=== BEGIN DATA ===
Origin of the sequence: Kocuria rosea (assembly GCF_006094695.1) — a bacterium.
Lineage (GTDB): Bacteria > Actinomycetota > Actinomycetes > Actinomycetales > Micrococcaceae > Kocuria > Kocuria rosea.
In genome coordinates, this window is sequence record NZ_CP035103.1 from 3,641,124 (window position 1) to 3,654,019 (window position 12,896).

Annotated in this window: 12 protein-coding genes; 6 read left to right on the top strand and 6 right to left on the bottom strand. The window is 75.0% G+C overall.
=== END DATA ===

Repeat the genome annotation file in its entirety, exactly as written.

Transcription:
Origin of the sequence: Kocuria rosea (assembly GCF_006094695.1) — a bacterium.
Lineage (GTDB): Bacteria > Actinomycetota > Actinomycetes > Actinomycetales > Micrococcaceae > Kocuria > Kocuria rosea.
In genome coordinates, this window is sequence record NZ_CP035103.1 from 3,641,124 (window position 1) to 3,654,019 (window position 12,896).

Annotated in this window: 12 protein-coding genes; 6 read left to right on the top strand and 6 right to left on the bottom strand. The window is 75.0% G+C overall.